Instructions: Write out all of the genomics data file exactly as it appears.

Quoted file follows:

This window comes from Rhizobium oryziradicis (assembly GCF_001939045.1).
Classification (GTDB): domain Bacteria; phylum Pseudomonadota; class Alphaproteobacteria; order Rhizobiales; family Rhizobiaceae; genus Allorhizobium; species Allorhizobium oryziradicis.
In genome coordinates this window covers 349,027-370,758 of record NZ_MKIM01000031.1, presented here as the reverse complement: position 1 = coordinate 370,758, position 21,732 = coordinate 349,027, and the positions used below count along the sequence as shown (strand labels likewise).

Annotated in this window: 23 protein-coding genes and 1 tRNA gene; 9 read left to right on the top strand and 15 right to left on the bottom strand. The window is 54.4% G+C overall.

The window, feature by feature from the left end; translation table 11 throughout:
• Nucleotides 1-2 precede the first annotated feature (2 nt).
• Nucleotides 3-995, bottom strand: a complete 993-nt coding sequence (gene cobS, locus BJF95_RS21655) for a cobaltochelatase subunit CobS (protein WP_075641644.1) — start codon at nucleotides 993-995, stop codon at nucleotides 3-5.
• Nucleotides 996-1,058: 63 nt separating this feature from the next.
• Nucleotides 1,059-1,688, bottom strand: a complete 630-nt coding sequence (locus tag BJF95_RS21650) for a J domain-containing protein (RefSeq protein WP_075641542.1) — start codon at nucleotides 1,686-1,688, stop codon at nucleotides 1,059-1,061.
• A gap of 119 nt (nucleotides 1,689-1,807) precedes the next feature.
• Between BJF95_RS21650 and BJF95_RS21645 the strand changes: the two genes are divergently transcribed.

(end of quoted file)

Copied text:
This window comes from Rhizobium oryziradicis (assembly GCF_001939045.1).
Classification (GTDB): domain Bacteria; phylum Pseudomonadota; class Alphaproteobacteria; order Rhizobiales; family Rhizobiaceae; genus Allorhizobium; species Allorhizobium oryziradicis.
In genome coordinates this window covers 349,027-370,758 of record NZ_MKIM01000031.1, presented here as the reverse complement: position 1 = coordinate 370,758, position 21,732 = coordinate 349,027, and the positions used below count along the sequence as shown (strand labels likewise).

Annotated in this window: 23 protein-coding genes and 1 tRNA gene; 9 read left to right on the top strand and 15 right to left on the bottom strand. The window is 54.4% G+C overall.

The window, feature by feature from the left end; translation table 11 throughout:
• Nucleotides 1-2 precede the first annotated feature (2 nt).
• Nucleotides 3-995, bottom strand: a complete 993-nt coding sequence (gene cobS, locus BJF95_RS21655) for a cobaltochelatase subunit CobS (protein WP_075641644.1) — start codon at nucleotides 993-995, stop codon at nucleotides 3-5.
• Nucleotides 996-1,058: 63 nt separating this feature from the next.
• Nucleotides 1,059-1,688, bottom strand: a complete 630-nt coding sequence (locus tag BJF95_RS21650) for a J domain-containing protein (RefSeq protein WP_075641542.1) — start codon at nucleotides 1,686-1,688, stop codon at nucleotides 1,059-1,061.
• A gap of 119 nt (nucleotides 1,689-1,807) precedes the next feature.
• Between BJF95_RS21650 and BJF95_RS21645 the strand changes: the two genes are divergently transcribed.